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Tuesday 8 May 2012

Angels, Pinheads, Capital Gains and Dividends

A Middle Aged Dispute

Medieval scholars have a reputation for disputation on the most abstract and rarefied of theological questions, the “how many angels can dance of the head of a pin” problem.  Of course, this is now a byword for particularly pointless, time-wasting debates.

Modern investors have their own equivalent conundrums, such as “does market growth come from dividends or capital growth?”  Just like its Middle Ages counterparts it turns out that the answer is neither obvious nor unimportant. 

Dividend Fallacies

Although it’s true that medieval philosophers delighted in debating abstruse theological questions, the angels-pinhead problem wasn’t one of them.  This was invented far later as a means of poking fun at the whole, peculiar process.  Strange questions such as “can a bishop who is raised from the dead return to his office?” weren’t practically useful but they did teach generations of scholars how to reason logically, and helped the eventual development of scientific reasoning.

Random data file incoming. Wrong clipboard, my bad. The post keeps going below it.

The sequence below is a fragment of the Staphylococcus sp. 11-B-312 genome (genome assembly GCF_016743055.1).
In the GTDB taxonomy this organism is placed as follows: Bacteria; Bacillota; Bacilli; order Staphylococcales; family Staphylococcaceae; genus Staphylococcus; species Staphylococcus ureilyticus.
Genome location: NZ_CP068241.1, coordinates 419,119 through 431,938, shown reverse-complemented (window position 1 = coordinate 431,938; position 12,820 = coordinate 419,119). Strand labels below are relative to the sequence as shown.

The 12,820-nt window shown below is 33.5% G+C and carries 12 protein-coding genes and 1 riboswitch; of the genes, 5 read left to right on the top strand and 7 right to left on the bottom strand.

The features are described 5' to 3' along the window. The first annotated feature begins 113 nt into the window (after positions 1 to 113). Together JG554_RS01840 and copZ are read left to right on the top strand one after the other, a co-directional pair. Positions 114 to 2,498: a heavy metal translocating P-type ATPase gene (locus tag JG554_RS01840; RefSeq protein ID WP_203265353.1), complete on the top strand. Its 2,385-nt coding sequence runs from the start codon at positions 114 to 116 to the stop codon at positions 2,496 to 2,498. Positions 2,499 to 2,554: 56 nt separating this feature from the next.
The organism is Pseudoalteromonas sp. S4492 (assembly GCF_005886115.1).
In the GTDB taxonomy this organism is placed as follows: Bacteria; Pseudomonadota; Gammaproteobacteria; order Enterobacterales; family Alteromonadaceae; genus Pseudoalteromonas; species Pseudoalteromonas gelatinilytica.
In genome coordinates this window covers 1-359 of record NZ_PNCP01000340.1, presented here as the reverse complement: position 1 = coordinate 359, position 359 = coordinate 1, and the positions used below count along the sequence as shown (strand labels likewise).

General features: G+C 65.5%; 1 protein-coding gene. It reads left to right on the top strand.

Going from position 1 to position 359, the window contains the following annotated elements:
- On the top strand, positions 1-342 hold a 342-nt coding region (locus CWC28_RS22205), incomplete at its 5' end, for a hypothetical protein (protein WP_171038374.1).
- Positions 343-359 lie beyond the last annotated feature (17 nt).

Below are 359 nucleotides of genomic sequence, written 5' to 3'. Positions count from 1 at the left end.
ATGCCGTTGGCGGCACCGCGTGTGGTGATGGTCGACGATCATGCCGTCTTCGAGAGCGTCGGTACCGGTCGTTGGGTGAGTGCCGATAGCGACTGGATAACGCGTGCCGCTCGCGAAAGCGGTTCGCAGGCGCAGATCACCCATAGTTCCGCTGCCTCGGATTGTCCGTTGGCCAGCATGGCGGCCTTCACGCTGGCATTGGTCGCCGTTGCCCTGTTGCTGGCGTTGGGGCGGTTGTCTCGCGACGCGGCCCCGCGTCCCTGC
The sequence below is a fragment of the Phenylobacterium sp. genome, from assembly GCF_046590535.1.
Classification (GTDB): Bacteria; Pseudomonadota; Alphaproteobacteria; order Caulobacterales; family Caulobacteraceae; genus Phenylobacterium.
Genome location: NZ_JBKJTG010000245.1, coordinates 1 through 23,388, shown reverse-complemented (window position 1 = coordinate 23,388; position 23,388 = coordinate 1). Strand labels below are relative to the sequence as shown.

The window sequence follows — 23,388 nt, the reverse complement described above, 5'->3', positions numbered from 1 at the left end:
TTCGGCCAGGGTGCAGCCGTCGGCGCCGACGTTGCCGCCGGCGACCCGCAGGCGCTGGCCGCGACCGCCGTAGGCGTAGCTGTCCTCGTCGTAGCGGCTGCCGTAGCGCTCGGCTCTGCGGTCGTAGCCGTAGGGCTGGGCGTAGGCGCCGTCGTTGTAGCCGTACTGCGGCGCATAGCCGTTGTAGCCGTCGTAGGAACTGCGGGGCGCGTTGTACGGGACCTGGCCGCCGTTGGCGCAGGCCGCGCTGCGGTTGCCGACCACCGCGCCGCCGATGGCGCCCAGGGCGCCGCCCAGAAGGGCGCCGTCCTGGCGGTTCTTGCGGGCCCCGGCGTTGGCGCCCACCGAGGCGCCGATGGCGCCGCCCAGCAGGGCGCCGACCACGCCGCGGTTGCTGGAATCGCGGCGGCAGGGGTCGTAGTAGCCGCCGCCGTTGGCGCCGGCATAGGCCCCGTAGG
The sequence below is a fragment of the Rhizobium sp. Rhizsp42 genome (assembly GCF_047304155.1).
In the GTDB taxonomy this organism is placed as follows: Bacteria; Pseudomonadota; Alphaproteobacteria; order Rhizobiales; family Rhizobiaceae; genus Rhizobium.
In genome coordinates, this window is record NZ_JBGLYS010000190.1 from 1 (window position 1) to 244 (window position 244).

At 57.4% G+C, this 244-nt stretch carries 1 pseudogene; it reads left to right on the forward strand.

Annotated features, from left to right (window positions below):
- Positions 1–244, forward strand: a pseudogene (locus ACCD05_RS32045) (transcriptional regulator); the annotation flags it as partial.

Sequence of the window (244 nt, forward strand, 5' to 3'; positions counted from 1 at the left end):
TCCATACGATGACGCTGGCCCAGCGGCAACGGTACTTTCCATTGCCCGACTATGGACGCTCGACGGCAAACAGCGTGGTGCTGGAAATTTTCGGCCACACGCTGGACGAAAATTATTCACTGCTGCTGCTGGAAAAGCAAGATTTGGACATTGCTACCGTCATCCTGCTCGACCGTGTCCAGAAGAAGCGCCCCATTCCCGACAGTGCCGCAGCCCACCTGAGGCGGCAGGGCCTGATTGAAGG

Logical reasoning is, unfortunately, often absent when investors start thinking about the dividend / capital gain problem; it’s far easier to accept the received wisdom.  Take, for example, this quote from Ibbotson and Brinson:
"Note that nearly all of the real return over the period comes from the reinvestment of dividends."
This is often translated into the idea that the majority of growth from stockmarkets comes from dividends, rather than capital appreciation, and therefore that you should invest in higher yielding dividend stocks.  Unfortunately this is a logical fallacy with which those medieval theologians would have had great sport.

Dividends or Capital Growth